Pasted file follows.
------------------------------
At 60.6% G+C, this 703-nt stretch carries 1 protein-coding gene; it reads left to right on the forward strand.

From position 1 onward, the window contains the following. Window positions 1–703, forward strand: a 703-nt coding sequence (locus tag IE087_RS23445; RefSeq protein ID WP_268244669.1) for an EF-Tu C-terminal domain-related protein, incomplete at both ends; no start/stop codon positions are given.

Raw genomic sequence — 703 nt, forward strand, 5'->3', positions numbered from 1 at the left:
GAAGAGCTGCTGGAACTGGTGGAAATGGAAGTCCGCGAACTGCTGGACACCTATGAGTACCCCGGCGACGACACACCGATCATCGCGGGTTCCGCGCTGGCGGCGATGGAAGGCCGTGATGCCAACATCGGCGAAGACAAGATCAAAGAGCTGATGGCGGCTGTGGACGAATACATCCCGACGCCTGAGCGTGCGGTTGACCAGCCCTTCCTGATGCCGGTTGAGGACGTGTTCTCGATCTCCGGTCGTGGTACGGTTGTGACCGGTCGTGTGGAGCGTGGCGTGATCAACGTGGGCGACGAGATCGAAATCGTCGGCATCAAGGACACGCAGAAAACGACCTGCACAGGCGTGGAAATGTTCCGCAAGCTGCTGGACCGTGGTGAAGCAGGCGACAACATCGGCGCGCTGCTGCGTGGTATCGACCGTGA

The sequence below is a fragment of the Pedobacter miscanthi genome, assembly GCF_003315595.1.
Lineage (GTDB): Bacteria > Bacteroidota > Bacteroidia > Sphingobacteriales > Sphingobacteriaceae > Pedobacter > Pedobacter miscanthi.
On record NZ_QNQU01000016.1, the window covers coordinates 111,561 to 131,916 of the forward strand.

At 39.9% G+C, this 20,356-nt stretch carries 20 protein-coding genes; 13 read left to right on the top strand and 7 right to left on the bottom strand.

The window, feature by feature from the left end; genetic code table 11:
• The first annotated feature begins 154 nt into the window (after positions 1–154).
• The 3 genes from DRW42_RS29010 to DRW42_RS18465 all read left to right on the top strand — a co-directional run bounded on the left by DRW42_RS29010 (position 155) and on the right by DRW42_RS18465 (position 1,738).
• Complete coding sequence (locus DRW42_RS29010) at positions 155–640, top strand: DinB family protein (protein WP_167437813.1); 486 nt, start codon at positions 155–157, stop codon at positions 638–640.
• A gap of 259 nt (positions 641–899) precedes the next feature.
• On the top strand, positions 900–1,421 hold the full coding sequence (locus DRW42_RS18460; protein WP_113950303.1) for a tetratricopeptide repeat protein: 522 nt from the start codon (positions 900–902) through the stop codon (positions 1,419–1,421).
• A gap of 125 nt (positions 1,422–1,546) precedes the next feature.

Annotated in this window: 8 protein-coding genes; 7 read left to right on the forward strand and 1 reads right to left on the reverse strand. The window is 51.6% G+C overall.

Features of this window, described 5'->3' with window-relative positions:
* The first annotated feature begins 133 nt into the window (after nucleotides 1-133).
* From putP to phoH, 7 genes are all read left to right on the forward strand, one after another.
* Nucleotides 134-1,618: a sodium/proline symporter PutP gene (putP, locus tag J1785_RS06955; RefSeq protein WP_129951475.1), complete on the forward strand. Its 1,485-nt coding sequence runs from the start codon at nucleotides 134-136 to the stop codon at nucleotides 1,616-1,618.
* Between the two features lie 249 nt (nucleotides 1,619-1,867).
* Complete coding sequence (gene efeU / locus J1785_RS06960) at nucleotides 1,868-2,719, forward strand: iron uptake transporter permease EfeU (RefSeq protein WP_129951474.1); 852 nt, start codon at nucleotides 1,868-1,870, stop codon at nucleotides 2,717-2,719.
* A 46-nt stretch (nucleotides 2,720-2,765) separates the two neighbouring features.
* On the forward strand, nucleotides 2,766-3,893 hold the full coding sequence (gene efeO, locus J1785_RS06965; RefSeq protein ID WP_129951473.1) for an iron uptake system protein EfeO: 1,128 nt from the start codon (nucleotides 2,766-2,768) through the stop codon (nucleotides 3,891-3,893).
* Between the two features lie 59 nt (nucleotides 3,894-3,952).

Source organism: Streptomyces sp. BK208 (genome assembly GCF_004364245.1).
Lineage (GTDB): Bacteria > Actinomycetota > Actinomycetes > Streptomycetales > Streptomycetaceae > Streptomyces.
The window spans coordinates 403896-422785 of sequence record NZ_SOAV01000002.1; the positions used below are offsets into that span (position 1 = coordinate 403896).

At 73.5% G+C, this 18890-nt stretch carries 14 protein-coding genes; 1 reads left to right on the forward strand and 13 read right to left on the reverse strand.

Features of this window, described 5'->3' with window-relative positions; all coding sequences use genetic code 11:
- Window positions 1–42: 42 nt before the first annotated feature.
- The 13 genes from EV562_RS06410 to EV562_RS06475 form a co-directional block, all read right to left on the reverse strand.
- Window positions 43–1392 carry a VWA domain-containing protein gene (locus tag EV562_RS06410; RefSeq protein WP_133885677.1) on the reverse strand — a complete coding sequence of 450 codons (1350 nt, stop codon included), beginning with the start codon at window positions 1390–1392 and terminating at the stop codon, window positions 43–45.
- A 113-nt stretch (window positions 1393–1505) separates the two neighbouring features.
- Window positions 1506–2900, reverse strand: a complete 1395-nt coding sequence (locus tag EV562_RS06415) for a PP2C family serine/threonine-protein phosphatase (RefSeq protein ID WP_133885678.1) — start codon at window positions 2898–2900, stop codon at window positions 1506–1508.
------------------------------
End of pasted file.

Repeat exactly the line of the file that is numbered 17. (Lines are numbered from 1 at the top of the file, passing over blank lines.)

Features of this window, described 5'->3' with window-relative positions: